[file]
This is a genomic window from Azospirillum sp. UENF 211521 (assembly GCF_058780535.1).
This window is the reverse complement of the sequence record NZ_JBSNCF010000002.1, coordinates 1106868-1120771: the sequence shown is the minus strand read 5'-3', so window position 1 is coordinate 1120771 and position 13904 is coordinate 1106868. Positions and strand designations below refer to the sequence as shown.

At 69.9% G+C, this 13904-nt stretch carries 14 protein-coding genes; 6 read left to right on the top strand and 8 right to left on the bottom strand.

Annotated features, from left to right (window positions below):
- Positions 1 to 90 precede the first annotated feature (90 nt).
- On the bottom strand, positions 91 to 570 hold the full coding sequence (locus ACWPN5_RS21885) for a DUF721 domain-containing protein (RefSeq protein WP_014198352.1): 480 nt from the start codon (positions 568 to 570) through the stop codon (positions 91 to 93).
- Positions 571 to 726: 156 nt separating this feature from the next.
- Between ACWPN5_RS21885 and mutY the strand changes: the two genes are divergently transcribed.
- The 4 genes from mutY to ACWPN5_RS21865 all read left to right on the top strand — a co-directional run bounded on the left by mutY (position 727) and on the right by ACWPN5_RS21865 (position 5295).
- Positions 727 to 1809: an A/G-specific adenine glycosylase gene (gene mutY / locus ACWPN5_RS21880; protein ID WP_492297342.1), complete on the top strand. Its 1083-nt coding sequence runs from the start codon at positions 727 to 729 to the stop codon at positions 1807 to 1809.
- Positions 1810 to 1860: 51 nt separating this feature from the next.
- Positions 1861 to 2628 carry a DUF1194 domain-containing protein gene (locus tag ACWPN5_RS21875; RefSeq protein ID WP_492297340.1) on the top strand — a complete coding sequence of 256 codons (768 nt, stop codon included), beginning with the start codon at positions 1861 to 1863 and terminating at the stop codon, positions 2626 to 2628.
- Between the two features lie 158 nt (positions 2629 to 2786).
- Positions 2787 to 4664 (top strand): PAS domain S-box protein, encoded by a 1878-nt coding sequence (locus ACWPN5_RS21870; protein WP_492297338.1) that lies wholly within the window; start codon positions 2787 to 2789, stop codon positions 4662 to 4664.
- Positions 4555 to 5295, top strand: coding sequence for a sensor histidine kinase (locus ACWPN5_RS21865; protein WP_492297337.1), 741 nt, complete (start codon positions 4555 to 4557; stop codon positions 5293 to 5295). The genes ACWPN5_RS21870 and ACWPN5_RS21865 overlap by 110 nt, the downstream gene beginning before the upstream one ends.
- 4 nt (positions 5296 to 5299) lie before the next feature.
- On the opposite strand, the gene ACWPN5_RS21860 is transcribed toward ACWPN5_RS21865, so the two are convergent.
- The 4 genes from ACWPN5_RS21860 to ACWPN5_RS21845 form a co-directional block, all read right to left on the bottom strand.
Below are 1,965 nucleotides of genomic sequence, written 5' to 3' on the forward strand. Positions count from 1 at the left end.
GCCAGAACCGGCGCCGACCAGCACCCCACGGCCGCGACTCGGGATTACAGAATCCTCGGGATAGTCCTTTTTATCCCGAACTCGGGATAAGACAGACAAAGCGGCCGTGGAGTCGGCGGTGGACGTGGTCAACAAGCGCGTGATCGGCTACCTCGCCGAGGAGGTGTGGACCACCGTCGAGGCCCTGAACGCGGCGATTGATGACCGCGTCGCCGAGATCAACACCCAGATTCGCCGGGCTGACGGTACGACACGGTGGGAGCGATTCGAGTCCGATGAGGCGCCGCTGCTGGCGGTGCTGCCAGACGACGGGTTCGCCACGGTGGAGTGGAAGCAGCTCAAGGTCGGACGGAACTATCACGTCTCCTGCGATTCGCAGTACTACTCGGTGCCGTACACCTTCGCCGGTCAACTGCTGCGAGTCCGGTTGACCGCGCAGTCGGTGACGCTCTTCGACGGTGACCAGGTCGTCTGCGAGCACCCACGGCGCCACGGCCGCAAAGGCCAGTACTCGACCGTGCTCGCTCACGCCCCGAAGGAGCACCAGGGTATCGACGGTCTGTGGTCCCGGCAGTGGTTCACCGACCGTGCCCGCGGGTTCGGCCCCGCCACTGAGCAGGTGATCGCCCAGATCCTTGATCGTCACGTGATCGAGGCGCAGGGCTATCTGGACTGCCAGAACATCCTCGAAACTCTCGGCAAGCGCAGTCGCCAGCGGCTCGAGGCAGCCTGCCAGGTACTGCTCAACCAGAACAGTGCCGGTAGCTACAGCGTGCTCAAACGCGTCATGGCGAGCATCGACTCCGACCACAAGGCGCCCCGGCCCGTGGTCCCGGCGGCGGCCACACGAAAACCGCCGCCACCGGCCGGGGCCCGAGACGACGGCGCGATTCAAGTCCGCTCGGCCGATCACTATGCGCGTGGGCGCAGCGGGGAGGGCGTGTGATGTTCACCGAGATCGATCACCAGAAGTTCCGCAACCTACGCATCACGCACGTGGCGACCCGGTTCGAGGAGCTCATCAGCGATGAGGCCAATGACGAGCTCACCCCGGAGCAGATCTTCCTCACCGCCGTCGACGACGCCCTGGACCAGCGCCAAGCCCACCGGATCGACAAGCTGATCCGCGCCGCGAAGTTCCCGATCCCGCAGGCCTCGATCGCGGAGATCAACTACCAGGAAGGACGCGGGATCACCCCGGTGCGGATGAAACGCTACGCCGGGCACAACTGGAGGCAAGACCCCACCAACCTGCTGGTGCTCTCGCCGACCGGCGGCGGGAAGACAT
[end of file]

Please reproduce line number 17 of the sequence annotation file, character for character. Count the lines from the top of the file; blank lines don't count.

- On the opposite strand, the gene ACWPN5_RS21860 is transcribed toward ACWPN5_RS21865, so the two are convergent.